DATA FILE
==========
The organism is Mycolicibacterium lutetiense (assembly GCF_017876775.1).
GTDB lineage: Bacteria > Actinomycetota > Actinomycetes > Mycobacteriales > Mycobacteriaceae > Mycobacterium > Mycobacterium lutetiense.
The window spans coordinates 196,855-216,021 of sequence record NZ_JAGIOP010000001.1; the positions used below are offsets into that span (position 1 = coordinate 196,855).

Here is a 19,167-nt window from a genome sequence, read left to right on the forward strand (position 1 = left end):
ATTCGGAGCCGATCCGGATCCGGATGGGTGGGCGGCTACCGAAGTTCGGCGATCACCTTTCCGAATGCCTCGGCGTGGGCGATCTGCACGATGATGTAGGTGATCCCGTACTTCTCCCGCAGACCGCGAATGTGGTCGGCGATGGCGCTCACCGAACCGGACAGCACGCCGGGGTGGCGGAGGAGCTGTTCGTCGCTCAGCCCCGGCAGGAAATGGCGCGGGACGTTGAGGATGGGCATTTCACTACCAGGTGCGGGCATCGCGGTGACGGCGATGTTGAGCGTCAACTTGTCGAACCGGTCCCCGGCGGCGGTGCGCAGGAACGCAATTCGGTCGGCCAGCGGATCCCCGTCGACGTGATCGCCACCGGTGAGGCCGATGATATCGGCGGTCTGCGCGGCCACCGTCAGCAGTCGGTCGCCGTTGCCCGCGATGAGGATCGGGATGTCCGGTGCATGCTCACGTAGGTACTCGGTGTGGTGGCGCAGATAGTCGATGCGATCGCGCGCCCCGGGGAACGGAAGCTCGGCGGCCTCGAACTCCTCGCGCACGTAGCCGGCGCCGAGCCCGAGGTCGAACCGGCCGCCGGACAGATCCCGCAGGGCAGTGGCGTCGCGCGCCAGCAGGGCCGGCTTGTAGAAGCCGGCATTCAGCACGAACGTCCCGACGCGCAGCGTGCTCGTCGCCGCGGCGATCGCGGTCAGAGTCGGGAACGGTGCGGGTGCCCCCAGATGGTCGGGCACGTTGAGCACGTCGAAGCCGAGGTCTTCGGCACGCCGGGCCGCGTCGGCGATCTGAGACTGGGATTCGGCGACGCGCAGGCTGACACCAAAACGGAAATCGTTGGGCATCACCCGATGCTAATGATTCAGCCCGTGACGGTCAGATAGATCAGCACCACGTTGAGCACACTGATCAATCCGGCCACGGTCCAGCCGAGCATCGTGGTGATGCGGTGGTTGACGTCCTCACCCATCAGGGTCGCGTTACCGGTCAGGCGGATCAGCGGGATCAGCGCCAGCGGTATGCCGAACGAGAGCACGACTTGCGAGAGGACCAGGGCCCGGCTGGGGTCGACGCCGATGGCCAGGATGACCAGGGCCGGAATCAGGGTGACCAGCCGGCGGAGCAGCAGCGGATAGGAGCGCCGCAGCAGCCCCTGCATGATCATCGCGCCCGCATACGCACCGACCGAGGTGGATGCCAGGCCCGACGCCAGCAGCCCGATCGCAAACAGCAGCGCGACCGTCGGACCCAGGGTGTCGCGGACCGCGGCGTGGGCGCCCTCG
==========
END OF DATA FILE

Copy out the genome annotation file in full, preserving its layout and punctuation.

The organism is Mycolicibacterium lutetiense (assembly GCF_017876775.1).
GTDB lineage: Bacteria > Actinomycetota > Actinomycetes > Mycobacteriales > Mycobacteriaceae > Mycobacterium > Mycobacterium lutetiense.
The window spans coordinates 196,855-216,021 of sequence record NZ_JAGIOP010000001.1; the positions used below are offsets into that span (position 1 = coordinate 196,855).

Here is a 19,167-nt window from a genome sequence, read left to right on the forward strand (position 1 = left end):
ATTCGGAGCCGATCCGGATCCGGATGGGTGGGCGGCTACCGAAGTTCGGCGATCACCTTTCCGAATGCCTCGGCGTGGGCGATCTGCACGATGATGTAGGTGATCCCGTACTTCTCCCGCAGACCGCGAATGTGGTCGGCGATGGCGCTCACCGAACCGGACAGCACGCCGGGGTGGCGGAGGAGCTGTTCGTCGCTCAGCCCCGGCAGGAAATGGCGCGGGACGTTGAGGATGGGCATTTCACTACCAGGTGCGGGCATCGCGGTGACGGCGATGTTGAGCGTCAACTTGTCGAACCGGTCCCCGGCGGCGGTGCGCAGGAACGCAATTCGGTCGGCCAGCGGATCCCCGTCGACGTGATCGCCACCGGTGAGGCCGATGATATCGGCGGTCTGCGCGGCCACCGTCAGCAGTCGGTCGCCGTTGCCCGCGATGAGGATCGGGATGTCCGGTGCATGCTCACGTAGGTACTCGGTGTGGTGGCGCAGATAGTCGATGCGATCGCGCGCCCCGGGGAACGGAAGCTCGGCGGCCTCGAACTCCTCGCGCACGTAGCCGGCGCCGAGCCCGAGGTCGAACCGGCCGCCGGACAGATCCCGCAGGGCAGTGGCGTCGCGCGCCAGCAGGGCCGGCTTGTAGAAGCCGGCATTCAGCACGAACGTCCCGACGCGCAGCGTGCTCGTCGCCGCGGCGATCGCGGTCAGAGTCGGGAACGGTGCGGGTGCCCCCAGATGGTCGGGCACGTTGAGCACGTCGAAGCCGAGGTCTTCGGCACGCCGGGCCGCGTCGGCGATCTGAGACTGGGATTCGGCGACGCGCAGGCTGACACCAAAACGGAAATCGTTGGGCATCACCCGATGCTAATGATTCAGCCCGTGACGGTCAGATAGATCAGCACCACGTTGAGCACACTGATCAATCCGGCCACGGTCCAGCCGAGCATCGTGGTGATGCGGTGGTTGACGTCCTCACCCATCAGGGTCGCGTTACCGGTCAGGCGGATCAGCGGGATCAGCGCCAGCGGTATGCCGAACGAGAGCACGACTTGCGAGAGGACCAGGGCCCGGCTGGGGTCGACGCCGATGGCCAGGATGACCAGGGCCGGAATCAGGGTGACCAGCCGGCGGAGCAGCAGCGGATAGGAGCGCCGCAGCAGCCCCTGCATGATCATCGCGCCCGCATACGCACCGACCGAGGTGGATGCCAGGCCCGACGCCAGCAGCCCGATCGCAAACAGCAGCGCGACCGTCGGACCCAGGGTGTCGCGGACCGCGGCGTGGGCGCCCTCG